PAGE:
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Roger Hutton, the recently-departed chair of Yorkshire, has admitted in front of parliamentarians that the county is institutionally racist.
Hutton, who stepped down as chair earlier this month, made the admission under persistent questioning from MPs at the Digital, Culture, Media and Sport (DCMS) Select Committee hearing into Yorkshire's investigation of Azeem Rafiq's claims of institutional racism at the club.
Hutton was the first witness to appear after Rafiq's testimony and was eventually asked whether Yorkshire was institutionally racist. At first Hutton pointed out that the independent panel behind the report concluded there was insufficient evidence for that conclusion to be made, though he added that he had observed "a great deal of thoughtlessness, ignorance, reluctance to apologise, to see Azeem as a victim and a reluctance to put into place the recommendations."
When pressed on the matter by Kevin Brennan MP, Hutton conceded: "Yes I fear that [the club] falls within that definition."
Hutton joined the club as chair in April 2020, 18 months after Rafiq's departure and it was in his tenure that Yorkshire carried out the investigation into Rafiq's claims. He claimed he had consistently wanted the entire report from that investigation to be published, but had been thwarted by legal advice as well as an unwilling club management.
It was frustration at this inaction, as well as frustration with the club's refusal to accept and then apologise for its treatment of Rafiq that led to Hutton's resignation. Tellingly, he was the only administrator with any ties to Yorkshire to appear as a witness at the DCMS hearing on Tuesday; both Martyn Moxon and Mark Arthur, who recently resigned as chief executive, declined to appear, although Lord Kamlesh Patel, the new chairman, was called forward as well during the questioning.
Hutton said he was "deeply disappointed" that no current representative from the county appeared and said that Arthur and Moxon had failed to recognise the gravity of the situation and that they had not wanted to apologise.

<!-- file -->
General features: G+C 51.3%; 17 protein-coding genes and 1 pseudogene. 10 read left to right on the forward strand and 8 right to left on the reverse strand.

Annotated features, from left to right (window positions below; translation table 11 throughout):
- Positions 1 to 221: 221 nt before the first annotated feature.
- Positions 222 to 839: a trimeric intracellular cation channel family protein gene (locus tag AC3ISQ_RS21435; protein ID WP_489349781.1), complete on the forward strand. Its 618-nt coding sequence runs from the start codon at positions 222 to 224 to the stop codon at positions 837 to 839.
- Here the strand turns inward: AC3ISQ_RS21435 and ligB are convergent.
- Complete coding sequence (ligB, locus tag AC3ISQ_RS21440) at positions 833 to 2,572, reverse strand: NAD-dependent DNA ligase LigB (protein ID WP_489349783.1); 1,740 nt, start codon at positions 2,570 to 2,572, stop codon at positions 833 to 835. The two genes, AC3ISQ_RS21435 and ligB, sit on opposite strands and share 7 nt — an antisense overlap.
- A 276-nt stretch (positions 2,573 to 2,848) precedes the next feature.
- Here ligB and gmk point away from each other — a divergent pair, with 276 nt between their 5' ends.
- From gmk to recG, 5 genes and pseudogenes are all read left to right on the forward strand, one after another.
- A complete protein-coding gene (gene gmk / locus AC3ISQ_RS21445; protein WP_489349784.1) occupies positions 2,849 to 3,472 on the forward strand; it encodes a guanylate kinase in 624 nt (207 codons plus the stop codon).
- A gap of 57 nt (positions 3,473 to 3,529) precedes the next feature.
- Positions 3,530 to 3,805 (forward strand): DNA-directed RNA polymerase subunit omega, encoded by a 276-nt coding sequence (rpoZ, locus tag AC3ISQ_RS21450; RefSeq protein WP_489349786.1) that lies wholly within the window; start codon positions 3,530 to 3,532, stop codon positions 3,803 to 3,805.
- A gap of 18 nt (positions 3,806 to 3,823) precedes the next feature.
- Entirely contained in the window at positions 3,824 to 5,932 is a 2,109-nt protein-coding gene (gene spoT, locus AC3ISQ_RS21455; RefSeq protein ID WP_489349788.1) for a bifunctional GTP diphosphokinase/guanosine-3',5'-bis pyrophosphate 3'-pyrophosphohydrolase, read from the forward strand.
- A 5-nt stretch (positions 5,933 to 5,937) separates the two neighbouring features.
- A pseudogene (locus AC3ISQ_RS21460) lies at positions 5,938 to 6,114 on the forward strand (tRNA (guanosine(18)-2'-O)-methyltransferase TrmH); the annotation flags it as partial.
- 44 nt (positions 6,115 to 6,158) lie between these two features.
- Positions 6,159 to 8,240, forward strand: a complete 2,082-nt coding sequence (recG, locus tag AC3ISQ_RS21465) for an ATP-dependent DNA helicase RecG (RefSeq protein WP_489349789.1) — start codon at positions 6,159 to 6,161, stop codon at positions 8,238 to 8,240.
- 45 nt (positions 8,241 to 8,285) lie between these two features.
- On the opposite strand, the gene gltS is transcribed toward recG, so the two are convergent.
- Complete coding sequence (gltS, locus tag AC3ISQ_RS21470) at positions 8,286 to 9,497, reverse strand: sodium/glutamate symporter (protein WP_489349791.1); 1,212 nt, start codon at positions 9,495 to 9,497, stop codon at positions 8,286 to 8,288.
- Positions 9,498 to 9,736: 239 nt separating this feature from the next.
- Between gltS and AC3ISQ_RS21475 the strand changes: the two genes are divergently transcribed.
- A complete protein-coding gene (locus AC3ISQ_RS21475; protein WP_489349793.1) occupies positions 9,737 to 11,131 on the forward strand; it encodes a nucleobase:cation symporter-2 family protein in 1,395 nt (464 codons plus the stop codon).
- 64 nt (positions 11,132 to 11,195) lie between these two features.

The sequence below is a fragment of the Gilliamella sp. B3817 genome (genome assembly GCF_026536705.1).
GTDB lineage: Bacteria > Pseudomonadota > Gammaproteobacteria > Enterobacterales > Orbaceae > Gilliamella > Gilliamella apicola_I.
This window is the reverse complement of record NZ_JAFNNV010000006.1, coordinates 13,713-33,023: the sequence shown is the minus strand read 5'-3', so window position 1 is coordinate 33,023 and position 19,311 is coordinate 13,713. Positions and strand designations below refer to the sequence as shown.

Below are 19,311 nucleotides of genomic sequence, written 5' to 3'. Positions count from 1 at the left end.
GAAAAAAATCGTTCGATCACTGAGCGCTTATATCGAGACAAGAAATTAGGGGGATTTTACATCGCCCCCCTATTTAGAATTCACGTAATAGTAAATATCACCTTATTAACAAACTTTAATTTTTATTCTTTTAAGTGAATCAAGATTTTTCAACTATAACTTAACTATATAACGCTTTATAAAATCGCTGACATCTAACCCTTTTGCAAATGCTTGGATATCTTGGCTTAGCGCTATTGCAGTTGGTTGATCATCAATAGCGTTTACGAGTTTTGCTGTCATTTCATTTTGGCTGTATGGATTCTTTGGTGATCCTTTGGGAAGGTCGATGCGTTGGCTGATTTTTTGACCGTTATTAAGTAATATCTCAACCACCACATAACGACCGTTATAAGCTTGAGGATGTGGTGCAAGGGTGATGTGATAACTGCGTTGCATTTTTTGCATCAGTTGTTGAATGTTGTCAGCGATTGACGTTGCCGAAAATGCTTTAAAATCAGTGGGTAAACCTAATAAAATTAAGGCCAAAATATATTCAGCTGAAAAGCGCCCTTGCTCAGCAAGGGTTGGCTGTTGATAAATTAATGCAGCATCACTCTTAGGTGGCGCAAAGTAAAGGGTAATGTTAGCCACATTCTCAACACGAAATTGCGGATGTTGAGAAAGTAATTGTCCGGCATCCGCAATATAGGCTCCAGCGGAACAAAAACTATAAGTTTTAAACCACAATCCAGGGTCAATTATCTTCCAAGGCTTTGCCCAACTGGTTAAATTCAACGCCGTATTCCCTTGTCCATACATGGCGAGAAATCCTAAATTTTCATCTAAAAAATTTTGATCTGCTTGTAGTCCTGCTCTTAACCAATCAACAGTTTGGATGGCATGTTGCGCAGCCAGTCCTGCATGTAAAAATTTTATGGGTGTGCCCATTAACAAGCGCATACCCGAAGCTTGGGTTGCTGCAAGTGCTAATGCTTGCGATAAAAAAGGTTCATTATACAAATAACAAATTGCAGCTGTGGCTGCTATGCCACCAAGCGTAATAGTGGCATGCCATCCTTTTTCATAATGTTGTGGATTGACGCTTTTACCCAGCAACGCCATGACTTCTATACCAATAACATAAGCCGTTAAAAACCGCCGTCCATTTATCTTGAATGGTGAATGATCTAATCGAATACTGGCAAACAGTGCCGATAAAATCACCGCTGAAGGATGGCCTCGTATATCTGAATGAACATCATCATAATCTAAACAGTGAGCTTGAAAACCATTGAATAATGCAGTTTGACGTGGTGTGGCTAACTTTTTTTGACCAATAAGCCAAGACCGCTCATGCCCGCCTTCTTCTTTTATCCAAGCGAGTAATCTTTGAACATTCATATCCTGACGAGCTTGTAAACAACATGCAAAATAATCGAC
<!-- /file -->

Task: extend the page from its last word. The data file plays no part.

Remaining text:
"There was a moment I was asked if we could abandon the investigation," Hutton said, identifying the "CEO" - Arthur - who asked that. "The CEO made it clear that he did not want to apologise to Azeem Rafiq," he says of the failed conclusion to the employment tribunal in June this year. That case was recently settled.
"There was a clear resistance to see Azeem as the victim, and a failure to look at the recommendations of the panel."
Hutton had wanted to remove both Arthur and Moxon, because of their failure to recognise the gravity of the situation, but said he felt he couldn't because of the influence the Graves Trust has over the county. That is the family-run trust of the former ECB chairman Colin Graves which saved the county from insolvency by lending it in excess of £20 million, and whose members retain a veto over who can join, or be removed from, the Yorkshire board.
Hutton made it clear the Trust supports Arthur, Moxon and senior management, including HR. "I believe there are a number of people in the organisation who impact the culture negatively," he said.
Hutton acknowledged that the Trust saved Yorkshire from financial strife, but said it was wrong that a creditor should hold such sway over the club.
Hutton again pointed to ECB inaction on the matter. At the time he stepped down at Yorkshire, he said that he had reached out to the ECB and asked for their intervention in holding a robust inquiry. That intervention was not forthcoming and at the DCMS hearing, Hutton said, "In my view they could have investigated, they should have investigated."
The ECB - represented at the hearing by CEO Tom Harrison, head of legal Meena Botros and head of communications Kate Miller - appeared after Hutton, and claimed they had asked for an ECB board member to be included on the Yorkshire investigation panel. Asked if Hutton had requested the ECB to take on the investigation in its entirety, Harrison said that the former ECB chair, Ian Watmore, may have had discussions, but was unable to clarify.
"The reason why Yorkshire were allowed to undergo this investigation is that up to that point it was normal," Harrison said. "We have learnt lessons through this process, not only that it has been handled incredibly badly, but has taken so long. There are a litany of issues to deal with which will help us going forward."
Harrison said the ECB felt let down by Yorkshire - "We trusted them and were let down" - but refused to condemn the club as institutionally racist.
"I agree that the handling of the report indicates issues around institutional racism," he said. But when pressed further on whether he agreed with Hutton's assessment, Harrison said only, "I think I've made my position".